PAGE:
Lawmakers accuse FAA chief of 'stonewalling' investigation into Boeing 737 Max

The FAA chief testified Wednesday in front of the Senate Commerce Committee.

Wednesday marked the third hearing the Senate Commerce Committee has held on the Boeing 737 Max since it launched its investigation into the Boeing plane following two fatal crashes that killed a total of 346 people.

Ethiopian Airlines Flight 302 crashed near Addis Ababa airport just six minutes after takeoff, killing all on board, in March 2019. It was the second crash involving a Boeing 737 Max within five months. In October 2018, Lion Air Flight 610 was airborne for only 13 minutes before it plunged into the Java Sea off the coast of Indonesia.

Sen. Roger Wicker, R-Miss., in his opening statement expressed "profound frustration" with the FAA's "lack of responsiveness" to most of the committee's requests for documents -- some of them directly relating to the certification of the Boeing 737 Max.

Wicker said the lack of responses forced committee staff to seek interviews with FAA staff in October, but the "response and handling" of those requests has been "very slow" -- resulting in the interviews of four FAA staff members within seven months.

"It's hard not to conclude your team at the FAA has deliberately attempted to keep us in the dark," Wicker said, adding he can only assume that the agency's "stonewalling" of the committee's investigation "suggests discomfort for what might ultimately be revealed."

Dickson pushed back against the portrayal of the agency as "unresponsive," telling lawmakers he is "totally committed to the oversight process."

"I hear your frustration and it is not OK with me," Dickson said. "I am trying to promote a culture, both within the agency, and really with all of our stakeholders of transparency and openness."

The FAA said they have completed responding to all but two of the seven letters that Chairman Wicker has sent the agency. One of the outstanding letters which they say they have "largely responded to" is the "most voluminous request that DOT has ever received," the FAA explained.

The agency said they have produced more than 7,400 pages of materials and that a majority of the Chairman's requests were not related to the 737 Max.

Boeing’s 737 Max is still the subject of numerous ongoing investigations, including probes by the U.S. Department of Justice and the Securities and Exchange Commission.

Will the 737 Max crashes lead to changes in the way aircraft are certified?

On Tuesday, Sen. Wicker alongside Sen. Maria Cantwell, D-Wash., introduced The Aircraft Safety and Certification Reform Act of 2020.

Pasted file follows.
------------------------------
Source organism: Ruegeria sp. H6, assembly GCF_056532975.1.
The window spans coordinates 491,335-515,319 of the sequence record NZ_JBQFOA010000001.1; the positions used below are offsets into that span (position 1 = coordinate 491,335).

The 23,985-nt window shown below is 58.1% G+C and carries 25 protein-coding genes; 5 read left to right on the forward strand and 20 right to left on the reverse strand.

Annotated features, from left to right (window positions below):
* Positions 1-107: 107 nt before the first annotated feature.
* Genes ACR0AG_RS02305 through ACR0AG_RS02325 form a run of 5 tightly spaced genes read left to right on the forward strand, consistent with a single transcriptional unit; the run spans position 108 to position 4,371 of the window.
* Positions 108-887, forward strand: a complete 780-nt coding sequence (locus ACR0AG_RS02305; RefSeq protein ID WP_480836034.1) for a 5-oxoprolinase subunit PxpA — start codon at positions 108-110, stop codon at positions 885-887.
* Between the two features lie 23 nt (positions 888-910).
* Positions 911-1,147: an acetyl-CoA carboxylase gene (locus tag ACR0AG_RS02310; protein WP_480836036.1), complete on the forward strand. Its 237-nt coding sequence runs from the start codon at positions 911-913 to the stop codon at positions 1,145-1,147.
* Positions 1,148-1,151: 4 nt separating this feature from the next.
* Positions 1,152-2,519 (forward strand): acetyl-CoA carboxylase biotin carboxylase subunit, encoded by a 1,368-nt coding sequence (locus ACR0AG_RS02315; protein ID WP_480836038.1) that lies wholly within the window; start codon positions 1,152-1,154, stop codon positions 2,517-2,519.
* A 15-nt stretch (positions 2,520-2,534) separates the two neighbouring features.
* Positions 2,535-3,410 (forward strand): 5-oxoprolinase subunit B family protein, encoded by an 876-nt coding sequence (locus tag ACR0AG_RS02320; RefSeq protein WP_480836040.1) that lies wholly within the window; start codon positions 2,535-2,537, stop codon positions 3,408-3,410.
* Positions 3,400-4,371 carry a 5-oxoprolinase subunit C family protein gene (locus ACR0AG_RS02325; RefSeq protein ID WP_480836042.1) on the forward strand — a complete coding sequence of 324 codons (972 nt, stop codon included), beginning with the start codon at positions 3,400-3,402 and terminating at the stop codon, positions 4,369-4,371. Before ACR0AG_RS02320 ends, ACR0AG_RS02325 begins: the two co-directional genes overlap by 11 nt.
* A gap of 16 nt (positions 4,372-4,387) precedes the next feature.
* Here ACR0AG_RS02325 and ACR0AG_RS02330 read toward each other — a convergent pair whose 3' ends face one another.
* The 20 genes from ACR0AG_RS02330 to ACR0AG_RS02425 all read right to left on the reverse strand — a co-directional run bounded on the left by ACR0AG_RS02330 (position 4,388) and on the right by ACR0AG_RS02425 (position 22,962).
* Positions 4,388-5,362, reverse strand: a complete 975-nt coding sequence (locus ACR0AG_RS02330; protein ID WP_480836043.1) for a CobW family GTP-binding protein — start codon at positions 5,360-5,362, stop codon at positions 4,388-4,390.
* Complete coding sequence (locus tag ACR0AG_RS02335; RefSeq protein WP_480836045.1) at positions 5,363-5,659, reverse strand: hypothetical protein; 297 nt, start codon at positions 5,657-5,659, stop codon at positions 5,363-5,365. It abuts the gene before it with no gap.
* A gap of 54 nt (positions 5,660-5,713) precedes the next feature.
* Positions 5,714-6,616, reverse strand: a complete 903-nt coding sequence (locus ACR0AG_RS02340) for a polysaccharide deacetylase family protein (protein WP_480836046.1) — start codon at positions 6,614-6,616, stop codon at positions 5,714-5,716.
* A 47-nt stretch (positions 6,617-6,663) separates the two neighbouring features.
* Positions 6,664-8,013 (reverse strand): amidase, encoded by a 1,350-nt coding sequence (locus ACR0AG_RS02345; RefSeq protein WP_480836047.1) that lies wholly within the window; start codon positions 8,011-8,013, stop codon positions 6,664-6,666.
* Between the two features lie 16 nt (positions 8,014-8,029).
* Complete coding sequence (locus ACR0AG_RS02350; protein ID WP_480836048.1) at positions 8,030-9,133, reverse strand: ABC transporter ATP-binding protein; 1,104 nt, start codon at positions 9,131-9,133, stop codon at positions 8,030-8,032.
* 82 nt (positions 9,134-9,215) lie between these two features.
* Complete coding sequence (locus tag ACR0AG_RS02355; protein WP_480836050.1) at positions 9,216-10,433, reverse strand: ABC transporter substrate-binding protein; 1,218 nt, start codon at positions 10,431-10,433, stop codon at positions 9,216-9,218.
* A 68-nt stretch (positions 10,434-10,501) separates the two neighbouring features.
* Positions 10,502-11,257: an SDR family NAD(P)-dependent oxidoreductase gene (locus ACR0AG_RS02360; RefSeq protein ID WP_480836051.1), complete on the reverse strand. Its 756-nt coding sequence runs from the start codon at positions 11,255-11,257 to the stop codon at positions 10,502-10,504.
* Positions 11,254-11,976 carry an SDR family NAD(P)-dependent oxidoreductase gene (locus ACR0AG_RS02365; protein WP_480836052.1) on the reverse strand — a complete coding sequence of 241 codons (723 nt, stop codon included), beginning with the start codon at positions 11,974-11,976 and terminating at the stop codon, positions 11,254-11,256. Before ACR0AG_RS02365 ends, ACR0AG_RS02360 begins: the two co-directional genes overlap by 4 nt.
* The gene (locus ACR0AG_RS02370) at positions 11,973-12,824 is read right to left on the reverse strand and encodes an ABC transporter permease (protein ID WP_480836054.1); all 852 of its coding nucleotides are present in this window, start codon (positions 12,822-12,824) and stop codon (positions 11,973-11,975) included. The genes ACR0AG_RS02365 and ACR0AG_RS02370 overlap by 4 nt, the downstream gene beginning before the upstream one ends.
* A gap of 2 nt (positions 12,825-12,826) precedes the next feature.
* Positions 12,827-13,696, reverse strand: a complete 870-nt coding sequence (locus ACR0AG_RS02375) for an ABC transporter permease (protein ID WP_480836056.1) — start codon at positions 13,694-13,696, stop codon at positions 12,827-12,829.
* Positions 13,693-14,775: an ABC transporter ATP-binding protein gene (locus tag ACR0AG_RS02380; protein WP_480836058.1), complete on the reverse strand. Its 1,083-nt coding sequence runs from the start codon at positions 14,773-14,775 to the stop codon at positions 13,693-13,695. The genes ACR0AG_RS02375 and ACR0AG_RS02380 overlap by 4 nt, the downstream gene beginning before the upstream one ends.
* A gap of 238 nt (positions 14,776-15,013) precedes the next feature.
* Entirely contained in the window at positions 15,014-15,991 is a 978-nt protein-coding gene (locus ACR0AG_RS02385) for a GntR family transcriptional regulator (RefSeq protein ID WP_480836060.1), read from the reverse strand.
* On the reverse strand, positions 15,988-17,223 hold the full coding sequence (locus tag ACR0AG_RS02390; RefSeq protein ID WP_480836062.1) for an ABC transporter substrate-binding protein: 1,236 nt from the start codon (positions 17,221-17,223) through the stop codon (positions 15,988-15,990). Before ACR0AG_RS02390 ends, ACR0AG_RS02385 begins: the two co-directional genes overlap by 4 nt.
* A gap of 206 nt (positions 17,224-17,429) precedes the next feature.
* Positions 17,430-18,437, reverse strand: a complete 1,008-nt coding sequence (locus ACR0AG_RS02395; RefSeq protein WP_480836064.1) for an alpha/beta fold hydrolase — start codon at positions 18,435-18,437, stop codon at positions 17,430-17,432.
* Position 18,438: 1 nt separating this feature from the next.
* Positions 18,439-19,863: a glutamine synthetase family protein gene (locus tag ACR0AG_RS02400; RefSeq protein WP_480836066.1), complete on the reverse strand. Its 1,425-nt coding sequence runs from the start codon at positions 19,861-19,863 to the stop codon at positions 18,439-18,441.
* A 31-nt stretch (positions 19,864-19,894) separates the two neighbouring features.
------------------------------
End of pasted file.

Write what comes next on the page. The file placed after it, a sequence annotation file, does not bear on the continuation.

Under the current Organization Designation Authorization (ODA) program mandated by Congress, some of the aircraft certification process is delegated to manufacturers like Boeing. Critics of the ODA program say the fact that Boeing was able to influence the certification of the 737 Max represents a conflict of interest. However, some defend the program and say that there is sufficient FAA oversight from start to finish during the aircraft certification process.

Dickson referred to ODA as a process that is "based on trust."

"I would say it's a trust but verify system," Dickson explained, "and it's a privilege, it has to be earned."

Cantwell said that if passed, the new bill would "revamp the ODA" and "make sure that the FAA stay's in the driver's seat of certification."

"Our bill will end any semblance of self certification," Cantwell claimed.

When will the 737 Max fly again?

Boeing is aiming to conduct its 737 Max certification test flight(s) with FAA pilots -- a key step in the eventual ungrounding of the plane -- at the end of the month, sources confirmed to ABC News.

Last week Boeing sent airlines draft, unapproved pilot training materials "to assist" them" in the development of their own training programs," according to sources at two U.S. airlines.

These are signs that Boeing is getting closer to the end of its already more than year-long revision process. However, even if the FAA certification flight occurs at the end of this month, it is unlikely the MAX will be ungrounded before September, sources familiar with the matter explained.

Dickson repeated in his opening statement on Wednesday that the FAA’s "process is not guided by a calendar or schedule" and that "safety is the driving consideration."

A former Air Force and commercial pilot, Dickson pledged again in front of lawmakers that he will not sign off on the aircraft until he flies the plane himself and once he is satisfied that he would put his own family on it "without a second thought."

After the certification flight, the next hurdle is establishing pilot training requirements. Each U.S. airline must also get its own individual training plans approved by the FAA, and train its pilots, which is expected to require some simulator time.

The CEO of the largest U.S. operator of the Max, Southwest CEO Gary Kelly, has said he expects the Max will return to service by the end of the fourth quarter.

ABC News' Amanda Maile contributed to this report.

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